3. Once you’ve written a comment, reply directly to the comment of one of your peers by clicking on the “reply” button just below their comment. As before, ask questions of each other and use the other comments as a jumping off point by answering questions, amplifying or complicating ideas, etc.
4. Again, use your new Twitter account to tweet a short excerpt from one of your blog comments. Include #monstersclass somewhere in your tweet.
5. That’s all. No need to send anything to me. I will engage with the discussions on the blog right along with you.
1. Go to our course blog and respond to one of the recent entries I’ve posted. I've added an entry about King Kong and deconstruction, but you are welcome to return to one of the previous topics as well.
2. Once you’ve written a comment, reply directly to the comment of at least two of your peers by clicking on the “reply” button just below their comment. As before, ask questions of each other and use the other comments as a jumping off point by answering questions, amplifying or complicating ideas, etc.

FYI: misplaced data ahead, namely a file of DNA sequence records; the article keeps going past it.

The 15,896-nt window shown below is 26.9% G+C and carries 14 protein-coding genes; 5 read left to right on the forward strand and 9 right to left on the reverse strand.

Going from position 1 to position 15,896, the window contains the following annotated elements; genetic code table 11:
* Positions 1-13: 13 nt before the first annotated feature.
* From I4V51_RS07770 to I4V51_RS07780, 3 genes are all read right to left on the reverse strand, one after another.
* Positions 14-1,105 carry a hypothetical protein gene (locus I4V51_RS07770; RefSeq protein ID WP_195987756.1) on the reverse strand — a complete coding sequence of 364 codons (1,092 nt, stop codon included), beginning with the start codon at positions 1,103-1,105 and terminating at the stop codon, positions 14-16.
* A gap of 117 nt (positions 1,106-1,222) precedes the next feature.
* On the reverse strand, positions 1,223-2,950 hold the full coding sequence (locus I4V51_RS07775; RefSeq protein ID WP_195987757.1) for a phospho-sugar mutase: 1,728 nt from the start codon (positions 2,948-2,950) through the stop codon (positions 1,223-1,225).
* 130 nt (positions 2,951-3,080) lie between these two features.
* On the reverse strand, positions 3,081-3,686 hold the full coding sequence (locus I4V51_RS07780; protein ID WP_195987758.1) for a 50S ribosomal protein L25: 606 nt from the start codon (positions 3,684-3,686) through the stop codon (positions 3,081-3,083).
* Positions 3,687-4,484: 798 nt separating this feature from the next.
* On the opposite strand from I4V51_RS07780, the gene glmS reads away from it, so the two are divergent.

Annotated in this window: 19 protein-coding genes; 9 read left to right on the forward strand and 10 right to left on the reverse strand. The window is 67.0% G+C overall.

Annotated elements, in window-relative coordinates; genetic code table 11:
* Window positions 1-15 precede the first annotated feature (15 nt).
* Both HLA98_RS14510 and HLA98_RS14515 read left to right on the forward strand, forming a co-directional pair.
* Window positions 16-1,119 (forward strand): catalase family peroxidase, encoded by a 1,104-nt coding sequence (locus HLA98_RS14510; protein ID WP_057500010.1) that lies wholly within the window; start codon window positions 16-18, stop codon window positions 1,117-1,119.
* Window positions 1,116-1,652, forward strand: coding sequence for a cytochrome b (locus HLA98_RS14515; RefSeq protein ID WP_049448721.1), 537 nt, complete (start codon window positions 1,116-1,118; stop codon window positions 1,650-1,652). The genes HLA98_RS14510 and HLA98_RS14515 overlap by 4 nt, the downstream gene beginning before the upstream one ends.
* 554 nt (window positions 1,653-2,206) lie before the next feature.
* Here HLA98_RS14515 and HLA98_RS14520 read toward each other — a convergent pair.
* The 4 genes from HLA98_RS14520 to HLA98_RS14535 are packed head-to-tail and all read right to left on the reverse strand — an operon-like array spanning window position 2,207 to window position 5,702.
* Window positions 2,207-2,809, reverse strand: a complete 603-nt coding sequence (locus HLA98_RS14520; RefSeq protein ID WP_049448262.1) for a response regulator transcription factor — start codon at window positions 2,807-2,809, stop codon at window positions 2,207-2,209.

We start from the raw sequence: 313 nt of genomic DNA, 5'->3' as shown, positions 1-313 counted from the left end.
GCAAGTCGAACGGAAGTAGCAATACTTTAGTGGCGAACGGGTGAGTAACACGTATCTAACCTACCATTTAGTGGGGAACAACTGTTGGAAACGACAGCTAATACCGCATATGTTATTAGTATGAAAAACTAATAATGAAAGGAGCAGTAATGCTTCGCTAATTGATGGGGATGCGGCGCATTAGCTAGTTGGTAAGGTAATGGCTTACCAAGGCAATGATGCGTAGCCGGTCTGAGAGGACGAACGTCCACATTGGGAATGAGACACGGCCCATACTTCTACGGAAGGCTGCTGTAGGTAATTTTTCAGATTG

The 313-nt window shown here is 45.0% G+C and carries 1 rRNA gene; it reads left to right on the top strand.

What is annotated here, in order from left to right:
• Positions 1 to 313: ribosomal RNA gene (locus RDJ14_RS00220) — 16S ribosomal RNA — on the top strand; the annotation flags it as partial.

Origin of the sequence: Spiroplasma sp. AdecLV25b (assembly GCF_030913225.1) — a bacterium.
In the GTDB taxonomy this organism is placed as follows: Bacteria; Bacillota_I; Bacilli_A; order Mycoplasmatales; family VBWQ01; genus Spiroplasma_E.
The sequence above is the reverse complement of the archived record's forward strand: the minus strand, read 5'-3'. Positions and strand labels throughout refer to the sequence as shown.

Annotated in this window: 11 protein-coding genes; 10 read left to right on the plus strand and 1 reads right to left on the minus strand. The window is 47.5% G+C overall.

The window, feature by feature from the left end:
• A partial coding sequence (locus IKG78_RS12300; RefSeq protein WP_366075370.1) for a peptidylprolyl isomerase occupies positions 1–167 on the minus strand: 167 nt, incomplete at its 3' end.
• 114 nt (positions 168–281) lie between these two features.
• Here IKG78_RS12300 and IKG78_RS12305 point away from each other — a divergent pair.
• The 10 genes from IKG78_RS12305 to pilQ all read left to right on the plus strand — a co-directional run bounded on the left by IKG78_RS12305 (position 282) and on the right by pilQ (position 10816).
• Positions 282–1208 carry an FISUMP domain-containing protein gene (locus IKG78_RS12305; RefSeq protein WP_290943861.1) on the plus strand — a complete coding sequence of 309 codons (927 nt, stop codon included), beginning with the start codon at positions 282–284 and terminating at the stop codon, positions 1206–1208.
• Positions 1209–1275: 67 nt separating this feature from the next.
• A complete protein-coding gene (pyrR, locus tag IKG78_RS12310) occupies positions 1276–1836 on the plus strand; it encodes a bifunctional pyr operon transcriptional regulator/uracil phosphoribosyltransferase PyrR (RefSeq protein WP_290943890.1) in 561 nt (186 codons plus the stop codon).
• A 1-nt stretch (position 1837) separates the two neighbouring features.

3. Again, tweet a short excerpt from one of your blog comments. Include #monstersclass somewhere in your tweet. This time find another hashtag where discussions are going on about something relevant to our class. This will involve a little bit of research on your part. You may want to refer back to the Twitter tutorial site: http://www.squidoo.com/TwitterTutorial. Please also include a link to the blog entry in your Tweet. Example: "King Kong disrupts the binary man/animal, pointing to new #posthuman existence of the industrial age: http://bit.ly/olVn0w #monstersclass" Try and get everything into one Tweet like I have (a challenging exercise in itself), but feel free to write follow-up tweets that continue your thought.
4. That’s all. No need to send anything to me.
1. First, something slightly more formal on Twitter. I want you to write what I call a "Twitter-essay." In the next few weeks, we will return to some of the overarching questions of the course, so let's use this activity as a way for us to begin formulating the revised thinking we have about monstrosity, the human, horror, etc. Here are the instructions:
What is a monster? Answer in a Twitter essay of exactly 140 characters using #twitteressay. Play, innovate, incite. Don't waste a character.